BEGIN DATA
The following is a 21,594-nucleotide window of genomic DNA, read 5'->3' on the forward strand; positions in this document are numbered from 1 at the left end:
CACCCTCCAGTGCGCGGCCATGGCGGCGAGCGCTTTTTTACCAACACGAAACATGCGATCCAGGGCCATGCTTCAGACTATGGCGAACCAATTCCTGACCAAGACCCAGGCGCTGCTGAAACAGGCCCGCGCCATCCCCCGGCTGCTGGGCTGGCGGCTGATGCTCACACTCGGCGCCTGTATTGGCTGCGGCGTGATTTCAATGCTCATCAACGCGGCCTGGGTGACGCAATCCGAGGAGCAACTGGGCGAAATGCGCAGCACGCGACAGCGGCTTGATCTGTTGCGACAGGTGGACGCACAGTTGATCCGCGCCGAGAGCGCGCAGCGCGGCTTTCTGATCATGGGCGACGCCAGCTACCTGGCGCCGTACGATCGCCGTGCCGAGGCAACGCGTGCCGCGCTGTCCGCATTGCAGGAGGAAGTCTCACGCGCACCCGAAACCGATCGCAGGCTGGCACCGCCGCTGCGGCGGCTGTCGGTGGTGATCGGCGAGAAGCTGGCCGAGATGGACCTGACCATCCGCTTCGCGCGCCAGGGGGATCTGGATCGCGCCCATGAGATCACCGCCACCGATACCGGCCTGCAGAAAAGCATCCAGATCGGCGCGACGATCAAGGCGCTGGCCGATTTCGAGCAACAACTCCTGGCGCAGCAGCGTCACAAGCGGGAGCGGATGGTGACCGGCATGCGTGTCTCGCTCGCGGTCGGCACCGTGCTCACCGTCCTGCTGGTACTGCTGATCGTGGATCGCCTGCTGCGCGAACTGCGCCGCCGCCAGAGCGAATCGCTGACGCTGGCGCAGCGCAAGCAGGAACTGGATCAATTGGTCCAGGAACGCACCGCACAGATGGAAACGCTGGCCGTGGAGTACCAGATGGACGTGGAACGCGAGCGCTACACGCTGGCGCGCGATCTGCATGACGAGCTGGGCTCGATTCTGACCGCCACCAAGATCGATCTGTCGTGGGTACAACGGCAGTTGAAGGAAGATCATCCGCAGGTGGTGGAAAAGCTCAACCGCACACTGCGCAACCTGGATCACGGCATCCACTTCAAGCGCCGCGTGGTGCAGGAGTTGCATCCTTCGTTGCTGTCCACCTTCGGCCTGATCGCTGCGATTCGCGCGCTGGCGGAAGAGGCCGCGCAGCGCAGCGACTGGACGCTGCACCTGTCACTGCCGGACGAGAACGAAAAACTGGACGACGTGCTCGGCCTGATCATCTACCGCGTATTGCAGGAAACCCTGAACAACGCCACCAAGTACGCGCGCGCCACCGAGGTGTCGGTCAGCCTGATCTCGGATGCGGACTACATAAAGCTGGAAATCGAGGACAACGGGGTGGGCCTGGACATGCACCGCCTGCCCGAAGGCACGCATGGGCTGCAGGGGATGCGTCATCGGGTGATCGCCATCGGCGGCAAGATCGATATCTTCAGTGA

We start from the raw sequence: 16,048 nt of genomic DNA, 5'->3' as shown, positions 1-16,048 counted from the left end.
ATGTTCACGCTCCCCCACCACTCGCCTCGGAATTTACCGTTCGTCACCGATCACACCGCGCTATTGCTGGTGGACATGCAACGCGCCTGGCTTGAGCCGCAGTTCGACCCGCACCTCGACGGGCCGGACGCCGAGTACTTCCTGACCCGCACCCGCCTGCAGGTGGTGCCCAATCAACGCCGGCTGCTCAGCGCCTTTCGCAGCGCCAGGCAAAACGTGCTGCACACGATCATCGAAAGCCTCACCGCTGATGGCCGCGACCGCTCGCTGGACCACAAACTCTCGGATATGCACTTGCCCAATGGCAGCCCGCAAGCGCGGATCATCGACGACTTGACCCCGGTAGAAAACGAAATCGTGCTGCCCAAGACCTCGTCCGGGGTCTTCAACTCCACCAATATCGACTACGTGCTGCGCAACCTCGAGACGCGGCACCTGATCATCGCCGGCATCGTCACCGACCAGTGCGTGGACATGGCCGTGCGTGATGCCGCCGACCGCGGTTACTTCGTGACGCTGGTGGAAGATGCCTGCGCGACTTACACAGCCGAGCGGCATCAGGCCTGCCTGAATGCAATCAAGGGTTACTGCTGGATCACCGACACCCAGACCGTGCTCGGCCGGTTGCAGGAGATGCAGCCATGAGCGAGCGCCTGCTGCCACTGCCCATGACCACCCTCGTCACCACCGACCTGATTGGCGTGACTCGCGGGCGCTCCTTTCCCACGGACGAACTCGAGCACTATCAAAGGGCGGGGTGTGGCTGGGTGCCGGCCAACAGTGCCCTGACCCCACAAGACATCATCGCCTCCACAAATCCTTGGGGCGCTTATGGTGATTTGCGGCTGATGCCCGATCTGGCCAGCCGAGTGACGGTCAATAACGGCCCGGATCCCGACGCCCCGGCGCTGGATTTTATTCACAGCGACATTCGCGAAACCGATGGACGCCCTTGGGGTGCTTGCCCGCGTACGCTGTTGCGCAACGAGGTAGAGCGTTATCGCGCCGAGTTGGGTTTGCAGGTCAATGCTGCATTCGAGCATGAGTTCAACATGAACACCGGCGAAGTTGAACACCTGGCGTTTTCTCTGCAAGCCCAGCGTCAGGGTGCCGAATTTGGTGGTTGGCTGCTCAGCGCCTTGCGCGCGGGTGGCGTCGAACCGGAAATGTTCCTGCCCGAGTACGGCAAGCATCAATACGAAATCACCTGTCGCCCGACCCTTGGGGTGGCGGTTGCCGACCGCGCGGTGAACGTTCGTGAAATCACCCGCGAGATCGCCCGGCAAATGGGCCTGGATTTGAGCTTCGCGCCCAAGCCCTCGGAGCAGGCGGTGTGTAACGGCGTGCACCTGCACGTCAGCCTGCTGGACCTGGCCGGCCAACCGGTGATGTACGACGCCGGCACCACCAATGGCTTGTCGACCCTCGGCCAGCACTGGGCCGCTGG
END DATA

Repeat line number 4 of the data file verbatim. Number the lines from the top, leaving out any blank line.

ATGTTCACGCTCCCCCACCACTCGCCTCGGAATTTACCGTTCGTCACCGATCACACCGCGCTATTGCTGGTGGACATGCAACGCGCCTGGCTTGAGCCGCAGTTCGACCCGCACCTCGACGGGCCGGACGCCGAGTACTTCCTGACCCGCACCCGCCTGCAGGTGGTGCCCAATCAACGCCGGCTGCTCAGCGCCTTTCGCAGCGCCAGGCAAAACGTGCTGCACACGATCATCGAAAGCCTCACCGCTGATGGCCGCGACCGCTCGCTGGACCACAAACTCTCGGATATGCACTTGCCCAATGGCAGCCCGCAAGCGCGGATCATCGACGACTTGACCCCGGTAGAAAACGAAATCGTGCTGCCCAAGACCTCGTCCGGGGTCTTCAACTCCACCAATATCGACTACGTGCTGCGCAACCTCGAGACGCGGCACCTGATCATCGCCGGCATCGTCACCGACCAGTGCGTGGACATGGCCGTGCGTGATGCCGCCGACCGCGGTTACTTCGTGACGCTGGTGGAAGATGCCTGCGCGACTTACACAGCCGAGCGGCATCAGGCCTGCCTGAATGCAATCAAGGGTTACTGCTGGATCACCGACACCCAGACCGTGCTCGGCCGGTTGCAGGAGATGCAGCCATGAGCGAGCGCCTGCTGCCACTGCCCATGACCACCCTCGTCACCACCGACCTGATTGGCGTGACTCGCGGGCGCTCCTTTCCCACGGACGAACTCGAGCACTATCAAAGGGCGGGGTGTGGCTGGGTGCCGGCCAACAGTGCCCTGACCCCACAAGACATCATCGCCTCCACAAATCCTTGGGGCGCTTATGGTGATTTGCGGCTGATGCCCGATCTGGCCAGCCGAGTGACGGTCAATAACGGCCCGGATCCCGACGCCCCGGCGCTGGATTTTATTCACAGCGACATTCGCGAAACCGATGGACGCCCTTGGGGTGCTTGCCCGCGTACGCTGTTGCGCAACGAGGTAGAGCGTTATCGCGCCGAGTTGGGTTTGCAGGTCAATGCTGCATTCGAGCATGAGTTCAACATGAACACCGGCGAAGTTGAACACCTGGCGTTTTCTCTGCAAGCCCAGCGTCAGGGTGCCGAATTTGGTGGTTGGCTGCTCAGCGCCTTGCGCGCGGGTGGCGTCGAACCGGAAATGTTCCTGCCCGAGTACGGCAAGCATCAATACGAAATCACCTGTCGCCCGACCCTTGGGGTGGCGGTTGCCGACCGCGCGGTGAACGTTCGTGAAATCACCCGCGAGATCGCCCGGCAAATGGGCCTGGATTTGAGCTTCGCGCCCAAGCCCTCGGAGCAGGCGGTGTGTAACGGCGTGCACCTGCACGTCAGCCTGCTGGACCTGGCCGGCCAACCGGTGATGTACGACGCCGGCACCACCAATGGCTTGTCGACCCTCGGCCAGCACTGGGCCGCTGG